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Two unpublished cases of myiasis
Two unpublished cases of myiasis

Eye Myiasis- Sarcophaga (Liosarcophaga) dux Thompson, 1869
In 1989 a medical doctor brought two adult Sarcophagidae, one male, one female and several larvae to me. The adult flies were identified as Sarcophaga (Liosarcophaga) dux Thompson, 1869 = exuberans auct. The larvae had been removed from the right eye of an oil rig worker in Libya. They were first instar sarcophagid larvae showing the typical feature of posterior spiracles located at the bottom of a cavity on the posterior segment, a cavity that can be sealed by the edges coming together like lips.
The adult flies, according to the doctor, were common at the rig and frequently caused problems, landing on the faces of sweating workers and visiting their eyes. They had been reported as causing intense irritation. In this single case the eye was seriously damaged the larvae having penetrated the cornea.
Sarcophaga (Liosarcophaga) dux is found in Albania, Bulgaria, Canary Islands, Croatia, Cyprus, France (mainland), Greece (mainland), Italy (mainland), Malta, Romania, Sardinia, Sicily, Spain (mainland), Ukraine and Yugoslavia ( Serbia, Kosovo, Voivodina, Montenegro). However the species is mainly Afrotropical and widespread from the Western Cape, Eastern Cape, Lesotho, KwaZulu-Natal, Gauteng, Northwest Province, to Botswana, Mozambique, Togo and Ethiopia to Egypt. In both regions (Palaearctic and Africa) it replaces the Oriento-Australasian species Sarcophaga misera Walker, 1849.
The only previous case of myiasis in this species is that of a specimen in an Egyptian collection reared from a human ear.

Vaginal Myiasis - Eristalis tenax (Linnaeus, 1758)
A last instar larva of this Syrphidae species (the familiar rat-tailed maggot) was removed from the vagina of a drug-dependant and often comatose prostitute at a Belfast, Ireland hospital in 1971. Eristalis tenax is, seemingly, only reported in cases of intestinal myiasis (eggs or first instar larvae swallowed in contaminated drinking water). Urinogenital myiasis usually involves Calliphoridae, Muscidae and Sarcophagidae, although I have also seen Anisopus fenestralis Anisopidae in a few instances.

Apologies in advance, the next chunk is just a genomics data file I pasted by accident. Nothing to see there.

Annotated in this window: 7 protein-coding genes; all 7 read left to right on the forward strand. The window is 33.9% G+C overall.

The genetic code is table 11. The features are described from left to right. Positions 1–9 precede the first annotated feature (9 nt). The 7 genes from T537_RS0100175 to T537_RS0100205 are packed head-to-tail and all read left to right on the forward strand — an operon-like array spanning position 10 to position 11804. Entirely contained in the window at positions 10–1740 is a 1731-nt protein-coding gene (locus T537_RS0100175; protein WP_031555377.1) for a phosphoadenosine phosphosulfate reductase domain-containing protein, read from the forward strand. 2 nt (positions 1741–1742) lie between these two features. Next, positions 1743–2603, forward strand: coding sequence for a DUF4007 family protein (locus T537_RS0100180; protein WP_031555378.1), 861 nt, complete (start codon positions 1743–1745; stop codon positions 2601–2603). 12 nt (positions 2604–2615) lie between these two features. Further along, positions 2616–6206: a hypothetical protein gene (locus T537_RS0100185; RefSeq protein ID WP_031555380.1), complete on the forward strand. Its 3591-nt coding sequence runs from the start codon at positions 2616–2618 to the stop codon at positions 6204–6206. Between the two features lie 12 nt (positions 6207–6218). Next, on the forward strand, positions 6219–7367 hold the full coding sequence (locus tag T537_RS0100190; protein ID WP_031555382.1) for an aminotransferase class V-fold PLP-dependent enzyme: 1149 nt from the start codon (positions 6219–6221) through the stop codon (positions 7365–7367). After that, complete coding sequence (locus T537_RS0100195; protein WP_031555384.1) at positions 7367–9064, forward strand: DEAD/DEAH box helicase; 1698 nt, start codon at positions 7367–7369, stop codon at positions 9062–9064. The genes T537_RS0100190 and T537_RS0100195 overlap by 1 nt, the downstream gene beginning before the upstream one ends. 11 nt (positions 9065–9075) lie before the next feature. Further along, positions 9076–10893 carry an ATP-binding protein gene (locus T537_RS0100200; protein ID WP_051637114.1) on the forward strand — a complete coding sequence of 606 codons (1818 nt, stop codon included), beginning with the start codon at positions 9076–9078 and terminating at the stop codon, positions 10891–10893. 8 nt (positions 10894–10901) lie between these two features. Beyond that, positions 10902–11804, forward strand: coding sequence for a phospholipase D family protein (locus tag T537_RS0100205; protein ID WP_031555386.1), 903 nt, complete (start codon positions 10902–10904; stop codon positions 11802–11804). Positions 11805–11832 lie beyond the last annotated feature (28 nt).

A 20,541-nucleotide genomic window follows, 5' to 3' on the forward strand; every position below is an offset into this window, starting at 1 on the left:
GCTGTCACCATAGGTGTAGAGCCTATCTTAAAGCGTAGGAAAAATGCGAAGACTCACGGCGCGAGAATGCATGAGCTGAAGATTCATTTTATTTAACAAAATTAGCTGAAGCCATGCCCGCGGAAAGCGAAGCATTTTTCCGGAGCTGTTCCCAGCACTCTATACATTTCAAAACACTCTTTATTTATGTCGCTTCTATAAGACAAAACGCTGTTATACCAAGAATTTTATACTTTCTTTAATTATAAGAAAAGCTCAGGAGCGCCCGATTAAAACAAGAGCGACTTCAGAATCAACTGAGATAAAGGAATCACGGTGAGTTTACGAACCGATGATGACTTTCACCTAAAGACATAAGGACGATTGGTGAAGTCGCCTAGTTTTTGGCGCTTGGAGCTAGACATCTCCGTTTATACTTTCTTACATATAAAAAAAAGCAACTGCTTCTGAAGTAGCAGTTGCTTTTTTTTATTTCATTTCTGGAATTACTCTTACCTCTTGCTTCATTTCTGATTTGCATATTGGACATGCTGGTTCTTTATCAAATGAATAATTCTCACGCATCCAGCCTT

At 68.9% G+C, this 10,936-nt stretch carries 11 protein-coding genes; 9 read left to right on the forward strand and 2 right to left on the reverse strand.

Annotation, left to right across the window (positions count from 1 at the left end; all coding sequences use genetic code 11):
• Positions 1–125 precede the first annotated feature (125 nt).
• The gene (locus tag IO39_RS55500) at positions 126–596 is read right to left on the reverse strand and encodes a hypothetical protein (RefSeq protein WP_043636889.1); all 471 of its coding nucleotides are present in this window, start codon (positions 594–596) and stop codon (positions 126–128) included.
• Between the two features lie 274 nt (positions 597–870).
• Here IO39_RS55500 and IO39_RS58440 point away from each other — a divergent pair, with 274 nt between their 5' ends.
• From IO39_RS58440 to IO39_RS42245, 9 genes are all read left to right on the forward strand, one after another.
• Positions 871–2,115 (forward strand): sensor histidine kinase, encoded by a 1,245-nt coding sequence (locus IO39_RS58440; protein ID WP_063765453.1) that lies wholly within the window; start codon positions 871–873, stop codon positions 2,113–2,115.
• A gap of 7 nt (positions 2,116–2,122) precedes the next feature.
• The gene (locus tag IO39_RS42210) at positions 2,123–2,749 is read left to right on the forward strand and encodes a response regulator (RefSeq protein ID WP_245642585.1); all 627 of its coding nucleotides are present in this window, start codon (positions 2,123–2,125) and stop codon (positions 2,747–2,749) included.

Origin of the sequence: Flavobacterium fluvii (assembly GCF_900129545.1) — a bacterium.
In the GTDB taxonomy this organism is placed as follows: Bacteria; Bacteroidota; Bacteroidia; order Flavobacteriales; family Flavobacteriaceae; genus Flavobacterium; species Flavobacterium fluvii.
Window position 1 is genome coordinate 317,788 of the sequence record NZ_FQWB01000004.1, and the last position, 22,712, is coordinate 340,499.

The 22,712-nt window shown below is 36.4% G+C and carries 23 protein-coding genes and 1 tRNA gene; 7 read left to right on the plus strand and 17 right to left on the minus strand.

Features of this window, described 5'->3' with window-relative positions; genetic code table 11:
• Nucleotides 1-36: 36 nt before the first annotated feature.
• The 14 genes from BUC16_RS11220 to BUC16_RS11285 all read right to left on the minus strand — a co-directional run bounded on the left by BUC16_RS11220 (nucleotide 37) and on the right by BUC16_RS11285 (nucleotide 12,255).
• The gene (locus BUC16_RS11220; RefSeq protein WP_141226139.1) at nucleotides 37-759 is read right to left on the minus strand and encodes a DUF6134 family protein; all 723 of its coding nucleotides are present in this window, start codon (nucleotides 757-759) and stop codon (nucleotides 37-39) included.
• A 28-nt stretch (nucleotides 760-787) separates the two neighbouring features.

An account of myiasis is given on the Wikipedia Site.
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Date and time
24 April 2014 19:41
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22.04.14 09:54
Thanks very much for the translation

21.04.14 00:39
Happy birthday, Mr. Roger Thomason!

11.04.14 07:32
apparently the author is quoting

11.04.14 07:32
are supposed to be carnivorous

06.04.14 15:02
Hi Help required De (The) larven (larvae) van (of) P. cincta gelden (?)als (as)carnivoor (carnivore). Does this mean The larvae of P. cincta are carnivorous (or am I missing a word) Thanks

01.04.14 15:16
Thanks again, finished 1 article now another to go!

30.03.14 18:38
Correct. translate.google.c
om is also a smart move

29.03.14 11:59
Thanx for the help, do you think that back side= posterior side?

28.03.14 17:41
Something like this: Smile Hind femur with anteroventral bristles over the whole length, although basally shorter; front tibia without bristle on back side

27.03.14 11:01
Hi Can anyone help me to translate this? femuur 3 met av borstels over hele (?) lengte, basaal wel korter ; tibia 1 zonder (without) borstel aan achterzijde (?) Thanks

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